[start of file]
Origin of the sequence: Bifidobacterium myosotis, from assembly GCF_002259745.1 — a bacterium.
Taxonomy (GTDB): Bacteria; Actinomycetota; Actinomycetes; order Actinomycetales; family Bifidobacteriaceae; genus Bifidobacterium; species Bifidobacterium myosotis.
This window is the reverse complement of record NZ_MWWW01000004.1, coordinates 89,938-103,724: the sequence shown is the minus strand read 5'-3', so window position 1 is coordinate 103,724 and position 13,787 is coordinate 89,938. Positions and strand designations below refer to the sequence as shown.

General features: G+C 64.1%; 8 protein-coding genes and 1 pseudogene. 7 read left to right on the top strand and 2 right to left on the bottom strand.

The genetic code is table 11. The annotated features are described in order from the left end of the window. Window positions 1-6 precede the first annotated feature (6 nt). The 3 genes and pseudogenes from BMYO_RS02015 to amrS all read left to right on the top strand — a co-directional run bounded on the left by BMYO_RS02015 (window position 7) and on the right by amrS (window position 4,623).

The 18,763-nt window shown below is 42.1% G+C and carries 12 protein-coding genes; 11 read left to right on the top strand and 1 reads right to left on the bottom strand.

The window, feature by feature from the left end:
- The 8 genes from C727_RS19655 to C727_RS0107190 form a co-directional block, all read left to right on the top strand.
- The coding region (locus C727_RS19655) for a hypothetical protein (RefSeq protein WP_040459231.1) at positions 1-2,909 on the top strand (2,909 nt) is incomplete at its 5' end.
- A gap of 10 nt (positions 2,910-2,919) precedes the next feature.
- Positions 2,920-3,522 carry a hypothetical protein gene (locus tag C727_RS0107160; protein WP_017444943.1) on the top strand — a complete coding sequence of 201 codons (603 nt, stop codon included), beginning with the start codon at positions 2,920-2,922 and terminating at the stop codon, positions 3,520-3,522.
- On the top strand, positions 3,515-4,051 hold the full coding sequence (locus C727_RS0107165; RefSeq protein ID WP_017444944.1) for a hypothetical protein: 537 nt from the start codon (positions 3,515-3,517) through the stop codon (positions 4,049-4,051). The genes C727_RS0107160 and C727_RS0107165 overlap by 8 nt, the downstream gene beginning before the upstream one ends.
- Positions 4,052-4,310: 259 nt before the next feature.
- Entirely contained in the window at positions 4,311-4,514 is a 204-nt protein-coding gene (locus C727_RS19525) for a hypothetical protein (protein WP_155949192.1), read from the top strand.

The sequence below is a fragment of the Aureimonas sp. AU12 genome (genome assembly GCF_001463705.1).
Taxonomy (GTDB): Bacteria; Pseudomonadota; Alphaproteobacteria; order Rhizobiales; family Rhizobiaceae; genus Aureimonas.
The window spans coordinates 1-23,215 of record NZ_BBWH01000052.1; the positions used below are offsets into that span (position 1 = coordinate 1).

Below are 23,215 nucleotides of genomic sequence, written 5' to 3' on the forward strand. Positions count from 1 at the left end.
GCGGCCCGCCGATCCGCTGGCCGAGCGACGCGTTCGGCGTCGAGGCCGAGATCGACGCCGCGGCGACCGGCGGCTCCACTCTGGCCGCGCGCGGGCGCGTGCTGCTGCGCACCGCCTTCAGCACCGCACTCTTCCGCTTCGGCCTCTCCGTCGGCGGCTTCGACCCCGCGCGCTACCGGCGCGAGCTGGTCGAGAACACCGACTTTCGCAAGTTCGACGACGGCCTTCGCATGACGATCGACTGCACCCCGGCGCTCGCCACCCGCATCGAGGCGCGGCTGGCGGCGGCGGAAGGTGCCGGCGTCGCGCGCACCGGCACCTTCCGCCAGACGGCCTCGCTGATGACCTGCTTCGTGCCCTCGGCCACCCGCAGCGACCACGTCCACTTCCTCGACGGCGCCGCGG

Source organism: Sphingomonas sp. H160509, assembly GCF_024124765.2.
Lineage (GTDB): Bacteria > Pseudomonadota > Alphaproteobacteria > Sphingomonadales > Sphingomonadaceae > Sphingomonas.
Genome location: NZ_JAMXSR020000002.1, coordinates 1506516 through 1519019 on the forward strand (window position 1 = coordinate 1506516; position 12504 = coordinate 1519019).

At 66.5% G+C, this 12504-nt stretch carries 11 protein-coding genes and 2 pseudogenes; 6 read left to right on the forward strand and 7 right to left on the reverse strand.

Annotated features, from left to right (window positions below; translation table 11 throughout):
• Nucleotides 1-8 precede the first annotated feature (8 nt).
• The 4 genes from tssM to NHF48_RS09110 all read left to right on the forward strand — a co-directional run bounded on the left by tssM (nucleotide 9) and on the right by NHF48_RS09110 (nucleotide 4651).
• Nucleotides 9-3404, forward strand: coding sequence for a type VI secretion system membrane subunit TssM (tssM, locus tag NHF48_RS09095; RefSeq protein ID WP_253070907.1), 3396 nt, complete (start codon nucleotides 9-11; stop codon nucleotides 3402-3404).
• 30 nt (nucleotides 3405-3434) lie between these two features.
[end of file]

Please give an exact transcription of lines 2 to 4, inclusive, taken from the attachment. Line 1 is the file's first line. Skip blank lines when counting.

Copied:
Taxonomy (GTDB): Bacteria; Actinomycetota; Actinomycetes; order Actinomycetales; family Bifidobacteriaceae; genus Bifidobacterium; species Bifidobacterium myosotis.
This window is the reverse complement of record NZ_MWWW01000004.1, coordinates 89,938-103,724: the sequence shown is the minus strand read 5'-3', so window position 1 is coordinate 103,724 and position 13,787 is coordinate 89,938. Positions and strand designations below refer to the sequence as shown.

General features: G+C 64.1%; 8 protein-coding genes and 1 pseudogene. 7 read left to right on the top strand and 2 right to left on the bottom strand.